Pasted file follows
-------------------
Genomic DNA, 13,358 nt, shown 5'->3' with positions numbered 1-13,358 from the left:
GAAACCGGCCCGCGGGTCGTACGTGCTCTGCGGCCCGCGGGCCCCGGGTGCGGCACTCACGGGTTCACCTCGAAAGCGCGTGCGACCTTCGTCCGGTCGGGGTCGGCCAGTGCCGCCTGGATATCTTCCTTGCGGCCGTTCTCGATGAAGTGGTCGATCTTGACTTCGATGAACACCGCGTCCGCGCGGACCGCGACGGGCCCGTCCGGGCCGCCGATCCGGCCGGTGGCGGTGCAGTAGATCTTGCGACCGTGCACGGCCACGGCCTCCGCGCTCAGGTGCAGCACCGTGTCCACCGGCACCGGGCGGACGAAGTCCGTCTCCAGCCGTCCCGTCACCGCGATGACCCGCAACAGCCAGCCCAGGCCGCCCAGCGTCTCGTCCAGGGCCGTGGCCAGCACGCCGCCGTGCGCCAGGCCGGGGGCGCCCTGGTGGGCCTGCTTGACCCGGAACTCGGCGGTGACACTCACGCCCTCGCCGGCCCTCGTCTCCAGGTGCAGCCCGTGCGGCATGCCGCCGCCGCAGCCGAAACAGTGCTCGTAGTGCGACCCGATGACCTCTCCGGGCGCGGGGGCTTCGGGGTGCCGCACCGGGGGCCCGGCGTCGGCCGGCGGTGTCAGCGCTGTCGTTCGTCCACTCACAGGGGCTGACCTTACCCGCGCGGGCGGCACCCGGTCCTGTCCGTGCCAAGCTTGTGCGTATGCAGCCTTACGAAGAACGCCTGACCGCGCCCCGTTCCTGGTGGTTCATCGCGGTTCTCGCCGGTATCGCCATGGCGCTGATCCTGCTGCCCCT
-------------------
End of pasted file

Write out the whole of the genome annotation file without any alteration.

Genomic DNA, 13,358 nt, shown 5'->3' with positions numbered 1-13,358 from the left:
GAAACCGGCCCGCGGGTCGTACGTGCTCTGCGGCCCGCGGGCCCCGGGTGCGGCACTCACGGGTTCACCTCGAAAGCGCGTGCGACCTTCGTCCGGTCGGGGTCGGCCAGTGCCGCCTGGATATCTTCCTTGCGGCCGTTCTCGATGAAGTGGTCGATCTTGACTTCGATGAACACCGCGTCCGCGCGGACCGCGACGGGCCCGTCCGGGCCGCCGATCCGGCCGGTGGCGGTGCAGTAGATCTTGCGACCGTGCACGGCCACGGCCTCCGCGCTCAGGTGCAGCACCGTGTCCACCGGCACCGGGCGGACGAAGTCCGTCTCCAGCCGTCCCGTCACCGCGATGACCCGCAACAGCCAGCCCAGGCCGCCCAGCGTCTCGTCCAGGGCCGTGGCCAGCACGCCGCCGTGCGCCAGGCCGGGGGCGCCCTGGTGGGCCTGCTTGACCCGGAACTCGGCGGTGACACTCACGCCCTCGCCGGCCCTCGTCTCCAGGTGCAGCCCGTGCGGCATGCCGCCGCCGCAGCCGAAACAGTGCTCGTAGTGCGACCCGATGACCTCTCCGGGCGCGGGGGCTTCGGGGTGCCGCACCGGGGGCCCGGCGTCGGCCGGCGGTGTCAGCGCTGTCGTTCGTCCACTCACAGGGGCTGACCTTACCCGCGCGGGCGGCACCCGGTCCTGTCCGTGCCAAGCTTGTGCGTATGCAGCCTTACGAAGAACGCCTGACCGCGCCCCGTTCCTGGTGGTTCATCGCGGTTCTCGCCGGTATCGCCATGGCGCTGATCCTGCTGCCCCT